#23 Always stop 5-minutes before the end

No matter how many slides you could cover or not cover if you have only 5-minutes left in the meeting and you can’t finish the remaining slides in under a minute, you should switch strategies immediately. You are switching to wrapping up mode. In wrapping up mode, you’ll repeat the key ideas and takeaways you presented, and you want people to remember. You’ll repeat anything important and decided. You’ll tell people what you’ll do next (“schedule another meeting,” “send a follow-up email,” “reach out to another person,” etc.). Let people decompress. Let people add another thing or two to your list. Ask the key decision-makers what else they would like you to do next or recommend the next steps. If you don’t do a wrap-up, the meeting will feel like a waste of time.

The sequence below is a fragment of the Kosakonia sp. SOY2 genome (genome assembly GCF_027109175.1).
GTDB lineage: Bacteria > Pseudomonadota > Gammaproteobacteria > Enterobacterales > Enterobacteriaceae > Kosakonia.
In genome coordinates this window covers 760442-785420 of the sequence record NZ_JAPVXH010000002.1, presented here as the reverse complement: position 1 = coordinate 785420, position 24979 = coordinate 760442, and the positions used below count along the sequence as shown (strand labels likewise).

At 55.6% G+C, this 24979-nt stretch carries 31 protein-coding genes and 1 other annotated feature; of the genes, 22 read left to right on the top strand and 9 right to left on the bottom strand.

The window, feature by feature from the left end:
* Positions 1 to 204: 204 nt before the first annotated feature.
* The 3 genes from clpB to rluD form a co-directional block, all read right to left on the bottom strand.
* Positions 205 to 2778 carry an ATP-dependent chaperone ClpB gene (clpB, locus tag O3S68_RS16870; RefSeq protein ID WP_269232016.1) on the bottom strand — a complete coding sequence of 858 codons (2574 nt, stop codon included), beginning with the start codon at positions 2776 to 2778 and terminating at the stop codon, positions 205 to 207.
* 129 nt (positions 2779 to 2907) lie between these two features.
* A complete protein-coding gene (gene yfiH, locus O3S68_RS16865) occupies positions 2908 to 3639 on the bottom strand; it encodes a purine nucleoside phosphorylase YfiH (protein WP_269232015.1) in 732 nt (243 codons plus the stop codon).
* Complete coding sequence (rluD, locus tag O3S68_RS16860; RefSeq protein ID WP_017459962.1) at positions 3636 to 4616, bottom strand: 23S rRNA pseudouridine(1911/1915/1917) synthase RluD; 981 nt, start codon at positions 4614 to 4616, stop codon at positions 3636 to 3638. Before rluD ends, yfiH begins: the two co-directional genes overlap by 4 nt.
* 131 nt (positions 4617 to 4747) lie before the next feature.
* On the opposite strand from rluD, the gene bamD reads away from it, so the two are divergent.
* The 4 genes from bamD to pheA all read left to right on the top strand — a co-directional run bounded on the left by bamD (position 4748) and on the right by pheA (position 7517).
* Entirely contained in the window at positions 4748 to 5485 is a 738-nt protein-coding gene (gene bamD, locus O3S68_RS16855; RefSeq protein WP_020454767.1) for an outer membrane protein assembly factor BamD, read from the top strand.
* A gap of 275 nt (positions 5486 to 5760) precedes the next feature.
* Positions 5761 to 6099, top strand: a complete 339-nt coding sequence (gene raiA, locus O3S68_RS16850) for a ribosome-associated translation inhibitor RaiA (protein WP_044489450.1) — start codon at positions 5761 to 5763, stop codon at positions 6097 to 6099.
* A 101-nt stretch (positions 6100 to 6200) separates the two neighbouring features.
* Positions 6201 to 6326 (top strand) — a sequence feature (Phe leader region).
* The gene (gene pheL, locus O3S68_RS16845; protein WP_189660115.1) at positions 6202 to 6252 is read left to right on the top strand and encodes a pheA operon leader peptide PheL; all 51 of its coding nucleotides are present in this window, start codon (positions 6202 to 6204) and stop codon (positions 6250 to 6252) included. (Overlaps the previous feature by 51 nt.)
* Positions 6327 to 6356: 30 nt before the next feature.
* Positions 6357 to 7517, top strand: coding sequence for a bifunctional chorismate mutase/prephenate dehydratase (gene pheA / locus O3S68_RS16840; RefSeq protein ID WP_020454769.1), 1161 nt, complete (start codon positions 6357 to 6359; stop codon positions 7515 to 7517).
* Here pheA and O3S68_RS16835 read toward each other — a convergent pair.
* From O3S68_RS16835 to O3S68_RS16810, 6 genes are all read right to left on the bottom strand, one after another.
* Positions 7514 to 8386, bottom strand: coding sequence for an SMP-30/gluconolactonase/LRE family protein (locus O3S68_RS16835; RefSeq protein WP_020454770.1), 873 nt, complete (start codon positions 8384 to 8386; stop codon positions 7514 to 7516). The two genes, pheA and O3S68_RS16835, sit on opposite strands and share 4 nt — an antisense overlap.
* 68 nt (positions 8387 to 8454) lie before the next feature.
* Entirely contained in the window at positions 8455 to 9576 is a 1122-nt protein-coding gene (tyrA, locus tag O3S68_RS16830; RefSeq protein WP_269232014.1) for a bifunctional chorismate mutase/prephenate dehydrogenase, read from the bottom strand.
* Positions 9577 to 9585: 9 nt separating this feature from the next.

#24 Follow up

If you know anything about business development and sales, you know deals are won or lost because of follow-ups. Presentations are like that. Whatever desired outcome you wanted from your presentation, even if achieved, needs to be followed up to become concrete. If the presentation was informational, I recommend a follow up with a text version of the content or an easy to consume FAQ-style message. If the presentation was about facilitation, the follow up should include a summary of key decisions, action items, and open questions.

📬 If you have thoughts about this piece, shoot me an email even if you disagree with me.

Badass Meetings
23 tips on how to tackle the “too many meetings” problem
Badass Email
How to conquer your Inbox forever
Badass (Presenting) Presentations
24 ways to avoid messing up while presenting
Marcelo Calbucci

Marcelo Calbucci

I'm a technologist, founder, geek, author, and a runner.